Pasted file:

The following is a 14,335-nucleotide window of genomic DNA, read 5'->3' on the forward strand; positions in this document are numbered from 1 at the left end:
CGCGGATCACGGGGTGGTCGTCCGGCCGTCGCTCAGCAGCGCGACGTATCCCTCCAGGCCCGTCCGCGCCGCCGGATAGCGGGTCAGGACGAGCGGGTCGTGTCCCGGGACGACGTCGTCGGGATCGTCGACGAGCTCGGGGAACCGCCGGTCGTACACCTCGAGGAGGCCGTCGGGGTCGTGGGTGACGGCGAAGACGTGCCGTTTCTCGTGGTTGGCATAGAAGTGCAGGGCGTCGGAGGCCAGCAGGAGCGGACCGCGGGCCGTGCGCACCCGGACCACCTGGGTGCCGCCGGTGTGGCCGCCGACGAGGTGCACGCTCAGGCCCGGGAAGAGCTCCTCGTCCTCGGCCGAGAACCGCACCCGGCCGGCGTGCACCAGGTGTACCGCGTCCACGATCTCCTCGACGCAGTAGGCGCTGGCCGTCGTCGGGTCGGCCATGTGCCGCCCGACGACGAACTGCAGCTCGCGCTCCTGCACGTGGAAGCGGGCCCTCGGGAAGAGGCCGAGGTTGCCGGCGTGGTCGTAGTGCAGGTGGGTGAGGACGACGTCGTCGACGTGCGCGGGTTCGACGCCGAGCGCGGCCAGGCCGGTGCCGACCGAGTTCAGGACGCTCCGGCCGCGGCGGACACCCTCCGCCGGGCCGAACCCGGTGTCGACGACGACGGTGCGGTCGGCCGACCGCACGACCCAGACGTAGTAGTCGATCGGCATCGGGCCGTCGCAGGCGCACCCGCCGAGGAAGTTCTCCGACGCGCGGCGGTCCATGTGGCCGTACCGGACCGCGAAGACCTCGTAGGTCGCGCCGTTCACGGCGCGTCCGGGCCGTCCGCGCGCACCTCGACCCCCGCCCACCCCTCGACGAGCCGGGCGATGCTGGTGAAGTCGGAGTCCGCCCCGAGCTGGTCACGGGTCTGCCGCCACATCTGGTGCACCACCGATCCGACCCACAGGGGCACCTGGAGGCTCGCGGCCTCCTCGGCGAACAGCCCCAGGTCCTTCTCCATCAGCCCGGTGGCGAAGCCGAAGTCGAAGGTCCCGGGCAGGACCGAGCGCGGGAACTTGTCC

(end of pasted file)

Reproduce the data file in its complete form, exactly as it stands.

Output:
The following is a 14,335-nucleotide window of genomic DNA, read 5'->3' on the forward strand; positions in this document are numbered from 1 at the left end:
CGCGGATCACGGGGTGGTCGTCCGGCCGTCGCTCAGCAGCGCGACGTATCCCTCCAGGCCCGTCCGCGCCGCCGGATAGCGGGTCAGGACGAGCGGGTCGTGTCCCGGGACGACGTCGTCGGGATCGTCGACGAGCTCGGGGAACCGCCGGTCGTACACCTCGAGGAGGCCGTCGGGGTCGTGGGTGACGGCGAAGACGTGCCGTTTCTCGTGGTTGGCATAGAAGTGCAGGGCGTCGGAGGCCAGCAGGAGCGGACCGCGGGCCGTGCGCACCCGGACCACCTGGGTGCCGCCGGTGTGGCCGCCGACGAGGTGCACGCTCAGGCCCGGGAAGAGCTCCTCGTCCTCGGCCGAGAACCGCACCCGGCCGGCGTGCACCAGGTGTACCGCGTCCACGATCTCCTCGACGCAGTAGGCGCTGGCCGTCGTCGGGTCGGCCATGTGCCGCCCGACGACGAACTGCAGCTCGCGCTCCTGCACGTGGAAGCGGGCCCTCGGGAAGAGGCCGAGGTTGCCGGCGTGGTCGTAGTGCAGGTGGGTGAGGACGACGTCGTCGACGTGCGCGGGTTCGACGCCGAGCGCGGCCAGGCCGGTGCCGACCGAGTTCAGGACGCTCCGGCCGCGGCGGACACCCTCCGCCGGGCCGAACCCGGTGTCGACGACGACGGTGCGGTCGGCCGACCGCACGACCCAGACGTAGTAGTCGATCGGCATCGGGCCGTCGCAGGCGCACCCGCCGAGGAAGTTCTCCGACGCGCGGCGGTCCATGTGGCCGTACCGGACCGCGAAGACCTCGTAGGTCGCGCCGTTCACGGCGCGTCCGGGCCGTCCGCGCGCACCTCGACCCCCGCCCACCCCTCGACGAGCCGGGCGATGCTGGTGAAGTCGGAGTCCGCCCCGAGCTGGTCACGGGTCTGCCGCCACATCTGGTGCACCACCGATCCGACCCACAGGGGCACCTGGAGGCTCGCGGCCTCCTCGGCGAACAGCCCCAGGTCCTTCTCCATCAGCCCGGTGGCGAAGCCGAAGTCGAAGGTCCCGGGCAGGACCGAGCGCGGGAACTTGTCC